This meandering little piece could alternately be titled “In the Bleak Midwinter” or simply “Midwinter Melancholy.”
Do you remember the ol’ children’s finger-play about the church/steeple/people? It might have done more harm than good, because it started out wrong with the words “Here is the church,” while indicating a representation of the building. Most folks still have trouble realizing that people are the church.
I think about church a lot, and not only on Sundays. What is church? What has it been—for me, for others? What could it or should it be? I daydream,¹ and I become disillusioned, and I gain some energy or hope once in a while. A week or so ago, on my go-to “simple church” blog, I read about God’s being on the move, and I was at once inspired and repelled. Inspired, because I like thinking of a God who is as active as in the old times. Repelled, because I don’t sense the motion right now. Regardless, I do like the ideals below, from this blog. Try them on, opposite your concept of “church”:
- It’s about a Jesus-lifestyle, not an organization to belong to
- It’s about being God’s people 24/7, not attending meetings or “services”
- It’s about incarnating God into the world, not attracting people to a clubhouse
- It’s about gathering in a participatory manner rather than being priest-led
- It’s about leadership that empowers and releases rather than controls
- It’s about discipling by relationship rather than by program
– Roger Thoman, Simple Church Journal (edited)
So what do you think of those affirmations? I would say very similar things, but I eventually become disappointed by ideals: they only go so far when there’s no motion—or any real hope of motion.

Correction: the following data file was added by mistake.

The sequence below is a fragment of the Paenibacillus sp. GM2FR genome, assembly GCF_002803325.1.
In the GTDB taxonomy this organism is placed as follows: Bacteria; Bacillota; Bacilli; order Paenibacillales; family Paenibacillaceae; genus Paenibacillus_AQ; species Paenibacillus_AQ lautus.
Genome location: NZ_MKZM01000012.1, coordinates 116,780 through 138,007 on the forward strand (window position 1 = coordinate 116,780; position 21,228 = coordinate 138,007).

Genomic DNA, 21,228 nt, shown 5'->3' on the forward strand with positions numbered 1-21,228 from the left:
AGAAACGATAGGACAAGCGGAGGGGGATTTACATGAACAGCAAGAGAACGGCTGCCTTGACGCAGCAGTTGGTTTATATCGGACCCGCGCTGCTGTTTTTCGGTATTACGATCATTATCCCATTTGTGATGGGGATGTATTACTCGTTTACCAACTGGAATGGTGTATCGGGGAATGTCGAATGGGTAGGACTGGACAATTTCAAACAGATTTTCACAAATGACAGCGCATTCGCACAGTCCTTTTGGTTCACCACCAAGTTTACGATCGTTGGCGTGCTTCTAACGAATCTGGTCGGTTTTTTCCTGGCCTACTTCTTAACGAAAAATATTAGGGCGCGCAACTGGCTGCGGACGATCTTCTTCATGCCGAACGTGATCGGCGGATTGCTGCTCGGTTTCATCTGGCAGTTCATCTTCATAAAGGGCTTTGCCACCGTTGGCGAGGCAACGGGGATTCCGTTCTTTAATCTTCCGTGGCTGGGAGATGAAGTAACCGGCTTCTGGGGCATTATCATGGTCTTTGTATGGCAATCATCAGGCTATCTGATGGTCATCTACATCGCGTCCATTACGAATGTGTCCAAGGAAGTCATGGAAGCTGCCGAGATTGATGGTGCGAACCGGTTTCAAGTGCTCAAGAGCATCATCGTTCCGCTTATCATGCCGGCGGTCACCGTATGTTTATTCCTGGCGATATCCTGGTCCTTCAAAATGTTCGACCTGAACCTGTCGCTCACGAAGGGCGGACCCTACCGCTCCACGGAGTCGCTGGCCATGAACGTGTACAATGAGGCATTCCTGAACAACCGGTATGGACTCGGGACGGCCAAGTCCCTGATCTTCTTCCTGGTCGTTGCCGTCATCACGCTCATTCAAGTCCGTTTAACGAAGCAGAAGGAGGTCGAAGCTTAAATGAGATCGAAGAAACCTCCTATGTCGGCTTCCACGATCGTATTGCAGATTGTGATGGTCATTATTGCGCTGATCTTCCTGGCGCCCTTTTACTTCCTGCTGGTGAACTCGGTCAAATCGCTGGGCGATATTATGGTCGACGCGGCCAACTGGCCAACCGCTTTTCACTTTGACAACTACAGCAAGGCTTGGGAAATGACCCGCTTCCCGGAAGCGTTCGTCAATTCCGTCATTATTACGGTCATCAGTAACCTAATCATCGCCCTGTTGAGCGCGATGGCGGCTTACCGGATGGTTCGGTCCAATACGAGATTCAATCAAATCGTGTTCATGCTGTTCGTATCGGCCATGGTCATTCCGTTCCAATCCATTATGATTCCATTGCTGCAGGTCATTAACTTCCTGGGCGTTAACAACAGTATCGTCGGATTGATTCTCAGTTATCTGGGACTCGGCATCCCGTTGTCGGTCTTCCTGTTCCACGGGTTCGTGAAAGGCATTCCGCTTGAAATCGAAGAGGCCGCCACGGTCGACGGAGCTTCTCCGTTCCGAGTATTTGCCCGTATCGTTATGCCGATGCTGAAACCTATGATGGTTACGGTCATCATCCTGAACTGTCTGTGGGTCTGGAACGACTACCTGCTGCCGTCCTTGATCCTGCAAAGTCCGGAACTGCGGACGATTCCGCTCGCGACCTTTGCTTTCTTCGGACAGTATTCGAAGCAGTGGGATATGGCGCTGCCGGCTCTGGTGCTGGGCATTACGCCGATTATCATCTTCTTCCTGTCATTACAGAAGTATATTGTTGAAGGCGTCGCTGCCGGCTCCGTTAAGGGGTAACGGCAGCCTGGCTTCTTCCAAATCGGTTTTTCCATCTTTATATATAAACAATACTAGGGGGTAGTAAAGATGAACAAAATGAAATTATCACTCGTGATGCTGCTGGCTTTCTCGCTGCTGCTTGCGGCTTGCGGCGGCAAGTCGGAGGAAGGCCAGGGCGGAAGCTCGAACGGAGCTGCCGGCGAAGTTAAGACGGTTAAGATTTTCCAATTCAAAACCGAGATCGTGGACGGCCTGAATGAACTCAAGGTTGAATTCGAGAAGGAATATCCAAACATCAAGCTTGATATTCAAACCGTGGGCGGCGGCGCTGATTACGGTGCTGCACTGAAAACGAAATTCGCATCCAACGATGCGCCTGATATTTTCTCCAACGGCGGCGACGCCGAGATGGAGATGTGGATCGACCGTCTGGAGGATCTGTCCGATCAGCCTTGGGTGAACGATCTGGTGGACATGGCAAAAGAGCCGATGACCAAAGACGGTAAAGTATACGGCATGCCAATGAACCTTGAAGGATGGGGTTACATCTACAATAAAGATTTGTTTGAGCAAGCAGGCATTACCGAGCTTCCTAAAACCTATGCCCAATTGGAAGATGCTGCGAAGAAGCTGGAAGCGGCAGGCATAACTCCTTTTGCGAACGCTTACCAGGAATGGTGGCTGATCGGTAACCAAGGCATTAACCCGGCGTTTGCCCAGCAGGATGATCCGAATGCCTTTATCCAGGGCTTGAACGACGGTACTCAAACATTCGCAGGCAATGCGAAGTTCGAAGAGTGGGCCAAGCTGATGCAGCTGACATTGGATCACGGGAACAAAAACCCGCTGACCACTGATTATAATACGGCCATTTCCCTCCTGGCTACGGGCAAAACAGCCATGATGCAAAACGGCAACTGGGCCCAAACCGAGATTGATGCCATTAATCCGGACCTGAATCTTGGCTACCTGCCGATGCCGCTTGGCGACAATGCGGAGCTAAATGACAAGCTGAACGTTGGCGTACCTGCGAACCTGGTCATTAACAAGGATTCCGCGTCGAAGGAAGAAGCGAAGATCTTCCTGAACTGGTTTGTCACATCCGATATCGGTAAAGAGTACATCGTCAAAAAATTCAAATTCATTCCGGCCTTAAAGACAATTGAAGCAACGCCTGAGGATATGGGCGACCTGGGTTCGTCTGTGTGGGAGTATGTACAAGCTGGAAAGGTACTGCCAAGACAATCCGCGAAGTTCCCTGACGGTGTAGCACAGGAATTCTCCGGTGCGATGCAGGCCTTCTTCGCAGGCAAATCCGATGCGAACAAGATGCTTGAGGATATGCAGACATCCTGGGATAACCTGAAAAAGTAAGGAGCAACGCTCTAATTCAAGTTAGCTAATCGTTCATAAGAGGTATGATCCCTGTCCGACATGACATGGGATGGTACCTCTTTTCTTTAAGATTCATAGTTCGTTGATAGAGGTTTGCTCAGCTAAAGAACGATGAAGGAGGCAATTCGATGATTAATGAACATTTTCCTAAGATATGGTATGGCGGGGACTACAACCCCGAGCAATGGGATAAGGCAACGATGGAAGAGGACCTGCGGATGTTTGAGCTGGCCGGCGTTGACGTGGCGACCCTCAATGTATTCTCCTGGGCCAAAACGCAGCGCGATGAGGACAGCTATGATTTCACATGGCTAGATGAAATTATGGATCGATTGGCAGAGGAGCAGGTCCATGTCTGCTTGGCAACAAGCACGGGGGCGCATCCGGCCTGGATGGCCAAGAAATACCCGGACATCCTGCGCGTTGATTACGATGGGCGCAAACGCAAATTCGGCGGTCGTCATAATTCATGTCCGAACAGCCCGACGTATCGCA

Remember the song “I’m Pressing On”? It begins like this:
I’m pressing on the upward way. New heights I’m gaining ev’ry day.
Johnson Oatman Jr. (1856-1926)
Hmm. I press on most of the time, but I feel like a flatlander, not a height-gaining mountain climber. Another stanza begins,
I have no desire to stay where doubts arise and fears dismay.
But still I’ll pray ’til heav’n I’ve found, ‘My prayer, my aim is higher ground.’
Like Oatman, I have no desire to stay where I am, and my aim is higher. Still, actually, I don’t feel like there’s foreseeable “advancement.” God might well be “on the move,” as suggested in the blog referred to above, but I don’t feel as if I’m part of that right now. I feel like my feet are frozen. Will the frostbite keep me from reaching “higher ground,” or will I deal with the numbness and tingling, brave the headwind, and plod on?
Oh, for like-minded souls—whether we deal more in the personal sphere or the “church” one. Or maybe just a couple good friends who will accompany me across the snowy tundra, sharing struggles and wonderings and possibilities. . . .
B. Casey, 1/11/20 – 1/29-20
¹ See this page as an evidence of some rather intense daydreaming.